Start by communicating openly and honestly
“When approaching money conversations as a couple, the key lies in open and honest communication. Establishing trust through transparency about your financial situation — including income, expenses and debts — is crucial. Additionally, setting shared financial goals can provide a road map for your financial future, fostering a sense of unity.” — ,
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Create a safe space for financial discussion
“Creating a safe space to talk about money and finance is key — especially early in a relationship (ideally, while dating). Listen to and for money mindset signals. When it's time to combine your household or merge finances to achieve goals, be deliberate in your approach. Create a system that works for you and your partner, and avoid asking for outside opinions. Keeping finances personal honors the safe space.” — ,
Share your past and present experiences with money
“Do not start with the numbers. Instead, begin by sharing about your experiences with money and how those influence you today. Then, clarify your current financial situation together — income, expenses, debts and assets. Finally, venture into the more complex conversations around understanding your priorities and preferences so you can turn them into a joint plan.” — ,
Set a near-term goal to achieve together
“It's a team sport, but the team can't win if the goal isn't clear or if both partners aren't on the same page. One thing that helped my wife and I was having a near-term ‘financial independence’ goal to shoot for, rather than a more nebulous ‘we'll just keep saving for 30 years’ goal. Seeing our progress was really motivating and helped align our spending habits with the more immediate goal.” — ,
Drop the labels
“Drop the ‘spender’ and ‘saver’ labels, because they don’t mean anything. Everybody spends money — just at different times. Spenders spend money now, and savers spend money later. That's it. You can think of spending as a choice, not a label, and you can think of saving as a strategy, not a virtue. Swap your paradigm from ‘good or bad’ to ‘now or later’ to find creative ways to accomplish your goals.” — ,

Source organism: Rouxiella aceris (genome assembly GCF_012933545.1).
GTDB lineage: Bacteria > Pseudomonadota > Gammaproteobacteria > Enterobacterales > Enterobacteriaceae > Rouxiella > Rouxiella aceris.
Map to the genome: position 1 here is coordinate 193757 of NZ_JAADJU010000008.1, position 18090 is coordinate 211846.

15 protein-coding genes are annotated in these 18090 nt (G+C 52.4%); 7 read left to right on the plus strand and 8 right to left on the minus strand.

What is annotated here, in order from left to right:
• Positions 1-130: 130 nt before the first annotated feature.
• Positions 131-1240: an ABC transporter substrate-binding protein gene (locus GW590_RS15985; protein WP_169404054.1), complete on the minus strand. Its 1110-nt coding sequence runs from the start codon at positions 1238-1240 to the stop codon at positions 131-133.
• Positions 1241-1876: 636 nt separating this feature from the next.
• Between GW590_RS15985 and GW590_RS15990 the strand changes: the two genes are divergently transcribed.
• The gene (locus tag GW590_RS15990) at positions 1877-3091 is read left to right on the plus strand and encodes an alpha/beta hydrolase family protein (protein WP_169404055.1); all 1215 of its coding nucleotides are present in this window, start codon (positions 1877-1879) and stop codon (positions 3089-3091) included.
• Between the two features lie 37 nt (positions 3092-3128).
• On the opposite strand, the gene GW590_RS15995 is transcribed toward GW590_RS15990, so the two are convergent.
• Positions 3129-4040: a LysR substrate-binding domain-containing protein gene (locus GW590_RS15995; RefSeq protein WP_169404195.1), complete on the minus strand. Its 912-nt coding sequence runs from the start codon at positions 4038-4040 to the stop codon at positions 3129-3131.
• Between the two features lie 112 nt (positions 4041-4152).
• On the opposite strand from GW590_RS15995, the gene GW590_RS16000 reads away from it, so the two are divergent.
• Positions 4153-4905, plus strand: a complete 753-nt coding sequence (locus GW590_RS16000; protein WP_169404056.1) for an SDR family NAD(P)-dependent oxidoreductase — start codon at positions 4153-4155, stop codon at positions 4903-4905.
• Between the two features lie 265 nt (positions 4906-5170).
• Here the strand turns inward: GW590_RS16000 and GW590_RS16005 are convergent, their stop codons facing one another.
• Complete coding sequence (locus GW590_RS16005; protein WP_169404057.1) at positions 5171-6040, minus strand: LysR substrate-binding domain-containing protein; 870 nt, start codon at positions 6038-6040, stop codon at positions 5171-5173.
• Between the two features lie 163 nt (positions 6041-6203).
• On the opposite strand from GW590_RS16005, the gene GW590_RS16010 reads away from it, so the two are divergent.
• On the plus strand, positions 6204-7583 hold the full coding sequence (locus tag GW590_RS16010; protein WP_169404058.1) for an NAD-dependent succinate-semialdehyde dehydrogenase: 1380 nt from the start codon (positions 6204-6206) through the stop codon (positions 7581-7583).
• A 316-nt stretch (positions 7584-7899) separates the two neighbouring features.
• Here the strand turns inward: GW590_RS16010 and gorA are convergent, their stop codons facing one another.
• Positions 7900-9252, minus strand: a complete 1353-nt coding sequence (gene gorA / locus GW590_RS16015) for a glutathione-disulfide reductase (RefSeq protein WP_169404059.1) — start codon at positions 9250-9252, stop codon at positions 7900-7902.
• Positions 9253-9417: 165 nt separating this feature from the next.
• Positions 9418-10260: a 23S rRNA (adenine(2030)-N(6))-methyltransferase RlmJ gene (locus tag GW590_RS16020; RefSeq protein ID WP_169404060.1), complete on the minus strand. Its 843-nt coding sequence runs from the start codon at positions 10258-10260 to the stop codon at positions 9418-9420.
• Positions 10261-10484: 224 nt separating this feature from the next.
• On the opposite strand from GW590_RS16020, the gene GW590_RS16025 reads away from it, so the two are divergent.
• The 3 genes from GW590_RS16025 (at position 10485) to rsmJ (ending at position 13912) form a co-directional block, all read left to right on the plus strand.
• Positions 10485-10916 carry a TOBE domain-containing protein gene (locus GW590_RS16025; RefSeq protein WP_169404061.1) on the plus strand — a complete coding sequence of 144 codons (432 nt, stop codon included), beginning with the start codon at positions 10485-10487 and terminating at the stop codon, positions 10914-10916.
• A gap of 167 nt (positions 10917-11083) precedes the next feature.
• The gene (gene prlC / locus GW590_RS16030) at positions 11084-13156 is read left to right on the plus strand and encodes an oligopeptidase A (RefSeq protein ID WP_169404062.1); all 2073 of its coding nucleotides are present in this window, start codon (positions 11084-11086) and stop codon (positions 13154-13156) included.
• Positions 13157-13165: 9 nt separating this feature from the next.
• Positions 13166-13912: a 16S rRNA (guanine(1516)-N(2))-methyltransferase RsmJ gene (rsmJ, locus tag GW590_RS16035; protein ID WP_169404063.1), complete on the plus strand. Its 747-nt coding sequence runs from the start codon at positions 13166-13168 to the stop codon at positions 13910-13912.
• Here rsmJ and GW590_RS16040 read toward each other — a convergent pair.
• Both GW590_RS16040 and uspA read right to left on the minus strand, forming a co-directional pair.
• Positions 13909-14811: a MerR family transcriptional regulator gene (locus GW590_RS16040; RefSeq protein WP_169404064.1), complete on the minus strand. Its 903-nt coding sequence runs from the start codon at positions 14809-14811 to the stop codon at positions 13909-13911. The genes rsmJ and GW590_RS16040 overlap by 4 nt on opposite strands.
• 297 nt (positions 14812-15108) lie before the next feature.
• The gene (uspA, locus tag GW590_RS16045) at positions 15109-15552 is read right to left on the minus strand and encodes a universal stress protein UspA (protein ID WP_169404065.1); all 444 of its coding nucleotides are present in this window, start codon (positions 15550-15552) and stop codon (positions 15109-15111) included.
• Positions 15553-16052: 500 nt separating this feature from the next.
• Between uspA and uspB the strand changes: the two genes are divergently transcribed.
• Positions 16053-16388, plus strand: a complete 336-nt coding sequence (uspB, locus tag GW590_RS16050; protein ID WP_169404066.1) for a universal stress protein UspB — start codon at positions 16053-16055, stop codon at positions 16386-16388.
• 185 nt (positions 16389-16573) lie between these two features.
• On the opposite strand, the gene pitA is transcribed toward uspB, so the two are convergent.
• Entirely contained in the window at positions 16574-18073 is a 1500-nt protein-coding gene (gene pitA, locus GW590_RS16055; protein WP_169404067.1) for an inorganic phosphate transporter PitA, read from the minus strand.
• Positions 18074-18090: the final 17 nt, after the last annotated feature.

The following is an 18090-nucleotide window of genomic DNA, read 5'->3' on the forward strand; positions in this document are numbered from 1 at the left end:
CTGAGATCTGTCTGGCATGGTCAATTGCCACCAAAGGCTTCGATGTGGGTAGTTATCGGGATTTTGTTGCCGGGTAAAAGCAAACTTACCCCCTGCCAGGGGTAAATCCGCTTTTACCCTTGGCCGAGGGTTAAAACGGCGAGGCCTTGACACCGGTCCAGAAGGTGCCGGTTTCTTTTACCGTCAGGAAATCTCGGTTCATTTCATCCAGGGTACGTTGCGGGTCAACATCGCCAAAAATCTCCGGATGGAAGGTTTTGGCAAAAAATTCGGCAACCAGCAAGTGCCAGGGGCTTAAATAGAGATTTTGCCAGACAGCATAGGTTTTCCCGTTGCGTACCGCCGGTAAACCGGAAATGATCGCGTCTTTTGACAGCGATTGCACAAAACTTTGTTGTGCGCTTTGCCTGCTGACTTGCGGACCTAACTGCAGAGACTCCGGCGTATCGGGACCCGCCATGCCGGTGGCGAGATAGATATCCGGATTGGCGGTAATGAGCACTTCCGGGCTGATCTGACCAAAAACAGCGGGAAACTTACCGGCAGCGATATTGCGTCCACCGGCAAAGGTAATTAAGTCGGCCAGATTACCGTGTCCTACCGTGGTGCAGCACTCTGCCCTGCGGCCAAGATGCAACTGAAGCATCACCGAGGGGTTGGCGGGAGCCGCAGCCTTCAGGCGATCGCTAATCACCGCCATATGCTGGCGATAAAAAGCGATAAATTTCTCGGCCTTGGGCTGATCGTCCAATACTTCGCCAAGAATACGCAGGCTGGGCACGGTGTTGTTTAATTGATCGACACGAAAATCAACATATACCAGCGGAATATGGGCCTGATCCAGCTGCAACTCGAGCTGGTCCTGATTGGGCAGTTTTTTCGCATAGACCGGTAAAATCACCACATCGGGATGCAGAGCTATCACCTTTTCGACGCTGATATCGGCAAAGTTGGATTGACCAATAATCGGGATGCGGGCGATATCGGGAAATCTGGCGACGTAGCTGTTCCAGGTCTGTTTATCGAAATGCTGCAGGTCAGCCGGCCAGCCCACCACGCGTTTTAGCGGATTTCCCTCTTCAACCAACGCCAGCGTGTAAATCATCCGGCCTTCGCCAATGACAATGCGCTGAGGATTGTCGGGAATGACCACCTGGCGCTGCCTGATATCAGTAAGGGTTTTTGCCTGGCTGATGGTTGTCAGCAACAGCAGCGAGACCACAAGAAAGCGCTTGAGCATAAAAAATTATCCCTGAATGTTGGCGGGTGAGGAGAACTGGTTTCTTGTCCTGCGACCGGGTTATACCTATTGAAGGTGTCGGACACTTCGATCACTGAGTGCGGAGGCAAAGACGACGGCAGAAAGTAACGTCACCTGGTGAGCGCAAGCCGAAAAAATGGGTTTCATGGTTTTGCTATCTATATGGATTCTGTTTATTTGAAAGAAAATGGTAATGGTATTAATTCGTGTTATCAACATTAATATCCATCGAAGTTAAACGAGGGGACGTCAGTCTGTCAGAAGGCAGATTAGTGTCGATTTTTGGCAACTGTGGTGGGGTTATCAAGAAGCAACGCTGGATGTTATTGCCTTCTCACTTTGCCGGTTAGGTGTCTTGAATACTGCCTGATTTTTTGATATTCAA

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Put yourself in your partner's shoes
“Listen to one another and state your opinions. Then, try to see if you can understand the other’s opinion by putting yourself in their shoes. This will help you relate and understand to further continue the conversation and get on the same page.” — ,
Work to understand rather than disagree
“Start with self-reflection, and share your money stories. Everyone has a unique history and relationship with money that affects how they make decisions now. Your partner needs to understand that relationship so together you can make decisions that accommodate both of your needs. When you disagree with a decision, don't argue your side; instead, ask your partner why they landed there so you can understand.” — ,
Discuss what money means to both of you
“We all have money scripts based on our values and experiences. Money means different things to different people. For some, money may mean security or peace of mind. For others, money may mean power or control. It is important to understand your individual money story and allow time for self-reflection. If you and your partner or spouse don't agree, approach the conversation with curiosity.” — ,
Define your joint vision for the future
“One piece of advice for couples to approach money conversations more effectively is to establish short- and long-term goals. It's crucial for both partners to openly discuss their financial goals, values and expectations. Creating short- and long-term goals allows the couple to create a joint vision for the future, making it easier to make financial decisions that support both partners.” — ,
Agree on a plan of action
“I would tell a couple that they should sit down to rationally discuss their respective financial goals and come to an agreement on what will achieve those goals while leaving room for some wants and not just needs. Be more understanding of your spouse and remember the golden rule: Treat them how you would like to be treated. You have to pull in the same direction as a couple, or you’ll tear your family apart.” — ,
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